Our computer program simulated all of the games played for each National League team. Pete and I enjoyed changing the input variables of players and pitchers and seeing how the outcomes changed each time we processed a computer run. On May 13, 1970, Pete and I submitted the “final” computer run for the course paper. The fun outcome of that run was that the team’s win-loss percentage records were very similar to their actual season records. The New York Mets won the league title. Rico Carty of the Atlanta Braves had a .340 batting average (compared to Carty’s actual .342 average), beating Pete Rose of the Cincinnati Reds for the batting title. Phil Niekro of the Atlanta Braves ranked as best pitcher with a 32-5 win-loss record. Willie Stargell of the Pittsburgh Pirates led in home runs with forty-four and edged out Willie McCovey of the San Francisco Giants for the Most Valuable Player award— the final equation in the computer program. Professor Block gave us an A, but the real pleasure was programming the code for the game.
The evolution of baseball computer games
Computer games have clearly become a big industry, and not just for kids— adults play them too. Over the years, computer baseball games have become increasingly sophisticated. For example, Sim Dynasty Baseball allows one to draft a fictitious franchise, set the rotation and lineup, groom prospects in the farm system, and make blockbuster trades. Three times a day, its custom designed Artificial Baseball Engine (affectionately named Abe) simulates the games and compiles complete box scores, play-by-play, and year-to-date statistics.
Another game, Baseball Mogul, puts the player in complete control of any professional baseball team. One can begin in any year you choose, from 1901 to 2008, with the full roster of your favorite team—or an entirely fictional team of your own creation. You can negotiate trades and sign free agents to build a dynasty.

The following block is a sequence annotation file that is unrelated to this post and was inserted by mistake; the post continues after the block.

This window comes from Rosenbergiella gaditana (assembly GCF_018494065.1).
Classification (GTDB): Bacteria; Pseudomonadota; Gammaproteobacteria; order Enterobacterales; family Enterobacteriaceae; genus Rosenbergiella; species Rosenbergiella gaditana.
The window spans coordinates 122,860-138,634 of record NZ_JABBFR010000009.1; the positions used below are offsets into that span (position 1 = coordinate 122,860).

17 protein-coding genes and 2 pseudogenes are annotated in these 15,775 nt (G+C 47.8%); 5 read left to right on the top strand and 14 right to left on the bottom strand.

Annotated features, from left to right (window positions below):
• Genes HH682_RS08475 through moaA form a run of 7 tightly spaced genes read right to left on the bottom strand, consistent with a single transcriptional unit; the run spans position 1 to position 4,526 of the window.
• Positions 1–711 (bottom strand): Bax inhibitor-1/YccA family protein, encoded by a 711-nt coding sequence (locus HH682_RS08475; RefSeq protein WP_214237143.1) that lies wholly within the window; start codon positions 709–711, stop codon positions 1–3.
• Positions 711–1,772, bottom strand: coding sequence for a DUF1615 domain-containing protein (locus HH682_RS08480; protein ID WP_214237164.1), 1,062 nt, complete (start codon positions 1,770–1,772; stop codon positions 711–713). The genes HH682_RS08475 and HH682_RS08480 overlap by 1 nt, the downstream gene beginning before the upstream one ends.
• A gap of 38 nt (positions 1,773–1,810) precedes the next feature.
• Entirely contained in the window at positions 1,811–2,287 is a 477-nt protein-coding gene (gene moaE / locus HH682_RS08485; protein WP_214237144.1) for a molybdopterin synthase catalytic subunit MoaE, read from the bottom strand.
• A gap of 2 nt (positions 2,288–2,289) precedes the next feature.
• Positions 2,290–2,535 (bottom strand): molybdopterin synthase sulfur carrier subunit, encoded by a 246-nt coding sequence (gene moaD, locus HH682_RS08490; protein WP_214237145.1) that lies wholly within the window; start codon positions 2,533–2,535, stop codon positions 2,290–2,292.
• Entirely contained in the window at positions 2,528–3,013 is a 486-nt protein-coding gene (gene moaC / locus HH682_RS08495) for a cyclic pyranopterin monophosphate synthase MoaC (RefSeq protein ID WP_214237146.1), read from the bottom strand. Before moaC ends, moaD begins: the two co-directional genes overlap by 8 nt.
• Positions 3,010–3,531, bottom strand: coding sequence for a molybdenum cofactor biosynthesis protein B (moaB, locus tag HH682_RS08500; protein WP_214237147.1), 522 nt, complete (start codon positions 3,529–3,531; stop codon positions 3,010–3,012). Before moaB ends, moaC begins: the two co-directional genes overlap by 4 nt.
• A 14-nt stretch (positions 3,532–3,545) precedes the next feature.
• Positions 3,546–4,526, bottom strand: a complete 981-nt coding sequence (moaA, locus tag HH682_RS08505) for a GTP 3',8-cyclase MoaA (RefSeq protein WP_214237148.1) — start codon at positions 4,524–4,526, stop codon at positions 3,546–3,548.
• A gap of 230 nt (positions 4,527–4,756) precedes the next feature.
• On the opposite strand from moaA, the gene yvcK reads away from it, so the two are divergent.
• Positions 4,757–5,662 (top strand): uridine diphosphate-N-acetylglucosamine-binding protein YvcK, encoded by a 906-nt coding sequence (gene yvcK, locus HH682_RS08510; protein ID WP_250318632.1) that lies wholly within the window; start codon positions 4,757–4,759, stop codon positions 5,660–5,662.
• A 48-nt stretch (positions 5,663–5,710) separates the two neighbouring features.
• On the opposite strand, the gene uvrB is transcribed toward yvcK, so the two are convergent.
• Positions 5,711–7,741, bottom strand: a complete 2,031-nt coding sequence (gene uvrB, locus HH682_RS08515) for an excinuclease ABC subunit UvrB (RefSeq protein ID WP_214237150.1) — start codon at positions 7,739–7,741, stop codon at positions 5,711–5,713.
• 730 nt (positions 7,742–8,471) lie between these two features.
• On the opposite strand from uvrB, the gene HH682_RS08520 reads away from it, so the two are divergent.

At the core of any computer sport game is the “spin of the dial” or “dice roll” that determines the next outcome. In the game that Pete and I created, a few lines of comport code brought the next batter to the plate and processed the random number generator that was cross-referenced to that at-bat outcome. Arguably, today’s baseball computer games evolved from that little kernel of computer code. You can imagine the thrill of now knowing what we did not realize at the time, that Pete and I were pioneers by developing that first computer code. Our accomplishment is obviously not on the same scale as the Wright brothers, but it is a great feeling.
The journey to the baseball hall of fame
I have been a member of the Society for American Baseball Research for over twenty-five years. A few years ago, after seeing so many computerized sports games in the marketplace, I posted a question on the SABR Web site asking whether anyone knew about the history of computerized baseball. I received a reply to contact the Baseball Hall of Fame.
MLB employees introduced me to James L. Gates Jr., the Library Director of the National Baseball Hall of Fame and Museum. He was invaluable in guiding me through the process of submitting the computer code and course paper Pete and I wrote to be judged whether it qualified as an artifact. It was accepted, and the Baseball Hall of Fame and Museum mailed me the official Deed of Gift that officially recognizes the computer code for baseball gaming purposes.
Pete Watzka and I are honored to have been early pioneers in creating computer code for baseball gaming. Little did I know as a youngster that dice baseball games would evolve into an industry of computerized sports games, or that developing a computer program replicating my childhood pastime would influence my career in the application of automated information processing. I am now approaching sixty years old. Occasionally, I ask myself what legacy I want to be known for after I have passed on. Several of my options involve my business career. But having an accomplishment of mine archived in the Baseball Hall of Fame brings a smile to my face.